According to our results, the dioptric contribution of the lens surfaces to the total lens power decreases only slightly with age. The decrease of the in vitro lens power with age is therefore, due mainly to changes of the internal structure of the lens including the cortex. These findings confirm the results of Jones et al. 16 In absolute values the contribution of the surfaces in the present study is similar to their value (∼10 D). The relative contribution (in percent) of the surfaces in our study is higher, as expected since their values seem to overestimate total lens power. We find that the surface refractive contribution increases with age from 26% to 55% of the total lens power (Table 1)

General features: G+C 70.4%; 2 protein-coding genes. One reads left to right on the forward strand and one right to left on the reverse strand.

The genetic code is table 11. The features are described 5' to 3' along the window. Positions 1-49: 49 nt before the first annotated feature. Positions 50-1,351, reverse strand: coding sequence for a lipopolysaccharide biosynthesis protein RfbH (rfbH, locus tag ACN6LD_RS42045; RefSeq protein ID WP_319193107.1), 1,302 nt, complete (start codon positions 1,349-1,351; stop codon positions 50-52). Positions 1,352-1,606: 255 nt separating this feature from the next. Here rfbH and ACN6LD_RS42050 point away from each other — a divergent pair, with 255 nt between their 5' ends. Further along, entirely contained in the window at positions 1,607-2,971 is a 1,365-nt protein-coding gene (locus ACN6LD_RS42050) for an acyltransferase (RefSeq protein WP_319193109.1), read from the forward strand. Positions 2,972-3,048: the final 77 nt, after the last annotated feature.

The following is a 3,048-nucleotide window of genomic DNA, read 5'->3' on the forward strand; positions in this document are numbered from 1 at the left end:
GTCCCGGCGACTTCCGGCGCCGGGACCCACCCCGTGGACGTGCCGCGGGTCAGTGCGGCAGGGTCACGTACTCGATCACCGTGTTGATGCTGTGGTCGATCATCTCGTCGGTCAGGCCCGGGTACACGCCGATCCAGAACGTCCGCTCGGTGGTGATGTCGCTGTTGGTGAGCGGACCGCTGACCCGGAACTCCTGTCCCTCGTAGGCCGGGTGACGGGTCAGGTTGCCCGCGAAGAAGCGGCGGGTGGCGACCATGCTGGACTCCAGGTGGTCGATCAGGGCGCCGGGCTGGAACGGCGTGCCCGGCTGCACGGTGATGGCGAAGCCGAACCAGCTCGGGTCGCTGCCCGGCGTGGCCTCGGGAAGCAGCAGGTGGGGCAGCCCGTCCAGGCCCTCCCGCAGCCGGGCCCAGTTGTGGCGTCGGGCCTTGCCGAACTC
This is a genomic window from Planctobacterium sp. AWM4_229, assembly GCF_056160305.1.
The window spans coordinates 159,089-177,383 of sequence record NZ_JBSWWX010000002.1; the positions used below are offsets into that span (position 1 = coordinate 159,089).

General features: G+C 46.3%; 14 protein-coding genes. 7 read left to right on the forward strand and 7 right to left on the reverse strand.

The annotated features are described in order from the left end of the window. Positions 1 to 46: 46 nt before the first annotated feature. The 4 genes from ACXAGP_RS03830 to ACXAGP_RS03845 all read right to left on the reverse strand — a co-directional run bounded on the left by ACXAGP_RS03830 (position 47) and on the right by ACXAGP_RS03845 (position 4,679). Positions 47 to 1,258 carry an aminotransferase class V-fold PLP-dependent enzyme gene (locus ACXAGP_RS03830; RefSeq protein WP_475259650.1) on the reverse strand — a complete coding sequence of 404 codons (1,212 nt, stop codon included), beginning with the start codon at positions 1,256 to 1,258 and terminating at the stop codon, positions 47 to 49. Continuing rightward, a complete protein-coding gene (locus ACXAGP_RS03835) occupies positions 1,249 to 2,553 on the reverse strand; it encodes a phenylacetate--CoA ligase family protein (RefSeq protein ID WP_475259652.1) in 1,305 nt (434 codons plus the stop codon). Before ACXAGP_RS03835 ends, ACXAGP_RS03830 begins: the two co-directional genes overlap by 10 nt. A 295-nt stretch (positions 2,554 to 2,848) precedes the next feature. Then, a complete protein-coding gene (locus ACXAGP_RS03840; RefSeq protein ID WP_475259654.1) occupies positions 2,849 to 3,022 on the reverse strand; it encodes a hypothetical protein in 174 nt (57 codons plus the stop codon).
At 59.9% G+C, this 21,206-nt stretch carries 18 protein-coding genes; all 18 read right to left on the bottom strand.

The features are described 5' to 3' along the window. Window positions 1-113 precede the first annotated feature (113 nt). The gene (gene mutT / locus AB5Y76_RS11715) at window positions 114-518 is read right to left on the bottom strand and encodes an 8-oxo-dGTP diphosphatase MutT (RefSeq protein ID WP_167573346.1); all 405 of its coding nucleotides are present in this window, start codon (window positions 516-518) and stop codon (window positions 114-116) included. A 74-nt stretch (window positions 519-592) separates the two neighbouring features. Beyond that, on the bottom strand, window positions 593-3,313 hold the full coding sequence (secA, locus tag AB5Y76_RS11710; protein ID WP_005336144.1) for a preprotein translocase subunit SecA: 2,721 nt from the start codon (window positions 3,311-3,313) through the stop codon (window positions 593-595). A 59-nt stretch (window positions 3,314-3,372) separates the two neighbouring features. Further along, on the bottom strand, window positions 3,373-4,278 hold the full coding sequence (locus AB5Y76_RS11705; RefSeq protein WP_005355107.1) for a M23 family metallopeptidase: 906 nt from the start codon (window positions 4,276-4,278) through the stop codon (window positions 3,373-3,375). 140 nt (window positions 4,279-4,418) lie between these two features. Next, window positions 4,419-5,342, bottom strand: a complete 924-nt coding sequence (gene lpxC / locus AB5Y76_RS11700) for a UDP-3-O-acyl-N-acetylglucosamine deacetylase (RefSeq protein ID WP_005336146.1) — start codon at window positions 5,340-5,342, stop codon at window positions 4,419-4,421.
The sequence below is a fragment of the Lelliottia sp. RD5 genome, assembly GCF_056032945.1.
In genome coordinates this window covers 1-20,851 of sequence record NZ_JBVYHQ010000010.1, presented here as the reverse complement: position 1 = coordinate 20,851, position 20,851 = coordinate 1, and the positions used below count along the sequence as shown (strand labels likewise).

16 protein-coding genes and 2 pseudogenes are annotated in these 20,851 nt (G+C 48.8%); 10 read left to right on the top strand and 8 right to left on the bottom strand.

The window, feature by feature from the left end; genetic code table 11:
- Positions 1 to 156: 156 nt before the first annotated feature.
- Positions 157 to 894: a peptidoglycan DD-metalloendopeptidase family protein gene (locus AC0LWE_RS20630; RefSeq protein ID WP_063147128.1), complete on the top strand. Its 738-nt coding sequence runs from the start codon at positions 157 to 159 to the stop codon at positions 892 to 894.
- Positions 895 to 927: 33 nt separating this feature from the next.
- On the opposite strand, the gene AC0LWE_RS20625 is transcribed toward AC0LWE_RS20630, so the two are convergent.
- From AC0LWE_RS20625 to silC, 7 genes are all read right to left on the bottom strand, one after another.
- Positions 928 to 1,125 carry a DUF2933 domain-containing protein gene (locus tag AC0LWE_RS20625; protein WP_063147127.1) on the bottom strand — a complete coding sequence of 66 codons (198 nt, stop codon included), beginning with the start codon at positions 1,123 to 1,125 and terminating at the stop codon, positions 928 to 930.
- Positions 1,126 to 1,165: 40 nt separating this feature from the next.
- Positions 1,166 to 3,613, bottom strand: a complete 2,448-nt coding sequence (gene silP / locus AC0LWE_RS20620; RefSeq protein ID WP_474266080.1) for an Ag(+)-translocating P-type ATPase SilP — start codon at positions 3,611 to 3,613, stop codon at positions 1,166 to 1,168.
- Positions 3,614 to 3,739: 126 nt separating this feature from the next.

The contribution of the gradient refractive index of the lens to the total lens power is often quantified using the concept of an equivalent refractive index. In a longitudinal study of school age children, Mutti et al. 6 showed that the equivalent refractive index between 5 and 16 years of age is approximately constant, with an average value of 1.427. Dubbelman and Van der Heijde 32 found that the equivalent refractive index decreases with age in the adult eye with values ranging from approximately 1.441 to 1.418 in the age range of 16 to 65 years. Glasser and Campbell 12 13 calculated the equivalent refractive index of isolated lenses from ray-tracing experiments. They did not find a change with age. Their mean equivalent refractive index was 1.4257 ± 0.0163. 13 Glasser and Campbell may not have been able to find an age dependence in equivalent refractive index because of their smaller sample size (n = 19). We find that the equivalent refractive index decreases with age from a maximum of 1.437 for a 14-year-old lens to a minimum of 1.396 for an 82-year-old lens.